The recent work of The Cancer Genome Atlas (TCGA) showing the underlying genetic changes for kidney cancer is groundbreaking, and it will lead to major progress in kidney cancer treatment (see related blog). But another exciting new therapy is already available today, and it captures the goals of “personalized medicine”— aiming for a uniquely individual cancer treatment, which can be effective and at the same time, carry few to no side effects.
Metastatic kidney cancer is known to be an almost universally terminal diagnosis, with the average survival of patients often less than two years. Despite dramatic advances in the available treatment options over the last 10 years, with seven new drugs FDA approved for this since 2005 (where as the last kidney cancer drug approved prior to 2005 was for interleukin-2, in 1992), cures and long-term survivors of advanced kidney cancer are rare.
Importantly, kidney cancer is known as a unusual type of cancer having an odd but sometimes very favorable outcome, believed to result from a patient’s immune system getting activated: many confirmed cases of “spontaneous regression” have occurred, where patients having metastatic kidney cancer can subsequently and unpredictably have metastatic tumors regress and disappear following surgery and nephrectomy and without any other intervention; and interleukin-2, which does not directly treat kidney cancer but when given at high intensity (“high-dose IL-2 immunotherapy/cytokine therapy”) modifies and stimulates a patient’s immune system, and it can on occasion induce a similar complete treatment response and the kidney cancer goes into remission. Unfortunately, spontaneous kidney cancer regression is rare, and long-term success with high-dose IL-2 treatment is seen in only about five percent of patients, so improvements in helping patients with metastatic kidney cancer are clearly needed.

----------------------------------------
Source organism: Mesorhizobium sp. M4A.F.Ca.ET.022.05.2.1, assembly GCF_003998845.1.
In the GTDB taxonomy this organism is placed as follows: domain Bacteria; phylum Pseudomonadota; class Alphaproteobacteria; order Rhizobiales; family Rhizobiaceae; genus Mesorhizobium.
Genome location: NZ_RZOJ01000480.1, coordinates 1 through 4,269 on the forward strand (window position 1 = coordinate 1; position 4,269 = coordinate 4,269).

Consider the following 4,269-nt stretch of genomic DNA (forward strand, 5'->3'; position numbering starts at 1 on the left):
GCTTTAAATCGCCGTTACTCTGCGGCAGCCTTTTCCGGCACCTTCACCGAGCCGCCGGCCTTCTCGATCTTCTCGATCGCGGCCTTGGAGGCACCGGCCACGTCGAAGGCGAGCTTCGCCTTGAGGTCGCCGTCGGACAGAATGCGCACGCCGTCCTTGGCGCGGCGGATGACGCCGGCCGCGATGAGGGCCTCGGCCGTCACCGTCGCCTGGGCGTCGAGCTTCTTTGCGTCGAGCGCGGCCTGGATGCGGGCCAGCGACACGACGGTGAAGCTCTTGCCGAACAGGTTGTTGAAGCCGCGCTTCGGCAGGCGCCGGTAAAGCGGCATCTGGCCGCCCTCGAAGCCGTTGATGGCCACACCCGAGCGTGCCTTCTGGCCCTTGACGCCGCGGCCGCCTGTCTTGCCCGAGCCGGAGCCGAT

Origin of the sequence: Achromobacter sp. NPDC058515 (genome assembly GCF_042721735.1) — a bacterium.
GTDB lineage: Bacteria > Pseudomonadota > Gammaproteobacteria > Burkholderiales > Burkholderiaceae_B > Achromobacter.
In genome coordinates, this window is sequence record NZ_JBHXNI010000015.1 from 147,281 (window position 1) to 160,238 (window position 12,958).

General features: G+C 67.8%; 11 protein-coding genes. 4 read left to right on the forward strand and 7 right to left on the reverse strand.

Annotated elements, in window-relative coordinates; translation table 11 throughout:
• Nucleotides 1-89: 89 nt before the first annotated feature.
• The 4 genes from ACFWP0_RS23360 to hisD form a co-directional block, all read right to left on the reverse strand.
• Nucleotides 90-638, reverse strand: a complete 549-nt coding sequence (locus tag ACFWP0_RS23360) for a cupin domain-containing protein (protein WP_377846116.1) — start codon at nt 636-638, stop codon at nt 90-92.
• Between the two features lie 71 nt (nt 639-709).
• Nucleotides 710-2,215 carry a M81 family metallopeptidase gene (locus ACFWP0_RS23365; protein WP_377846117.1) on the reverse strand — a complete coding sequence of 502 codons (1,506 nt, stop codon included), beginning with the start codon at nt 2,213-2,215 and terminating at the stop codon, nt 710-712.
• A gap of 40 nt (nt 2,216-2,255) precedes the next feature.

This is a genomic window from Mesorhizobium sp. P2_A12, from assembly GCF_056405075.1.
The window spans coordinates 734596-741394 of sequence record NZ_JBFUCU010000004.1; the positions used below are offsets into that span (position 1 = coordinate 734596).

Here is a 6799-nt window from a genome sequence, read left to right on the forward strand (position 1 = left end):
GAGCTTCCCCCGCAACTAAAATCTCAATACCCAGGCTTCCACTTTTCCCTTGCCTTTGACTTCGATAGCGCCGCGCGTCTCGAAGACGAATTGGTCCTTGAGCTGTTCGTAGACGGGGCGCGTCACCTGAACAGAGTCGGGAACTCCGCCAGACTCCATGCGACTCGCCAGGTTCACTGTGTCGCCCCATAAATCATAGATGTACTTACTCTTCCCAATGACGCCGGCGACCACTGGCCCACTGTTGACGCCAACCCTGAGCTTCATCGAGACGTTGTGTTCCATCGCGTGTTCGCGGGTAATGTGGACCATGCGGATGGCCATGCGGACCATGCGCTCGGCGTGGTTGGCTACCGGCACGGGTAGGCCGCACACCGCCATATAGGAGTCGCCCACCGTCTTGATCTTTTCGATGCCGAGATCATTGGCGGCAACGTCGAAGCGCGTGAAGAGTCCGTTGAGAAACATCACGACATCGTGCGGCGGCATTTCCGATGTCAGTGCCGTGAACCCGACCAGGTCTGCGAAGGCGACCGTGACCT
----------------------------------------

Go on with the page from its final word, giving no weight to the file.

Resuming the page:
A new immunotherapy treatment for metastatic kidney cancer has recently become available, and the Fox Chase Cancer Center Genitourinary Cancer Team has a lead role in seeing this idea of personalized therapy become a reality. The ADAPT trial recently opened at Fox Chase, in addition to other sites nationally, and this treatment will harness the cancer fighting potential within a patient’s own immune system, hoping to lead to a significant extension of life for patients with metastatic kidney cancer. Importantly, the intervention is unique and customized for each patient, simply because it starts with a patient’s own immune cells, which are then conditioned and “adapted” to be markedly more reactive to fight off the patient’s kidney cancer once re-injected into the patient.
Results of the initial studies of this treatment show it can double the survival for patients with metastatic kidney cancer, compared to standard treatment with a targeted therapy medicine, such as sorafenib, sunitinib or pazopanib. The ADAPT protocol requires that patients have not had surgery or received any prior treatment, so that they are at the best point to initiate this therapy and hopefully see the greatest response.
This clinical trial is expected to be completed in 2014, and for additional information about this or any other study, or if you have interest in determining your eligibility, call 1-888-FOX-CHASE. Immunotherapy has already been shown to be an effective approach for other types of cancer, notably prostate cancer, and we believe this trial will confirm its role for advanced kidney cancer as well.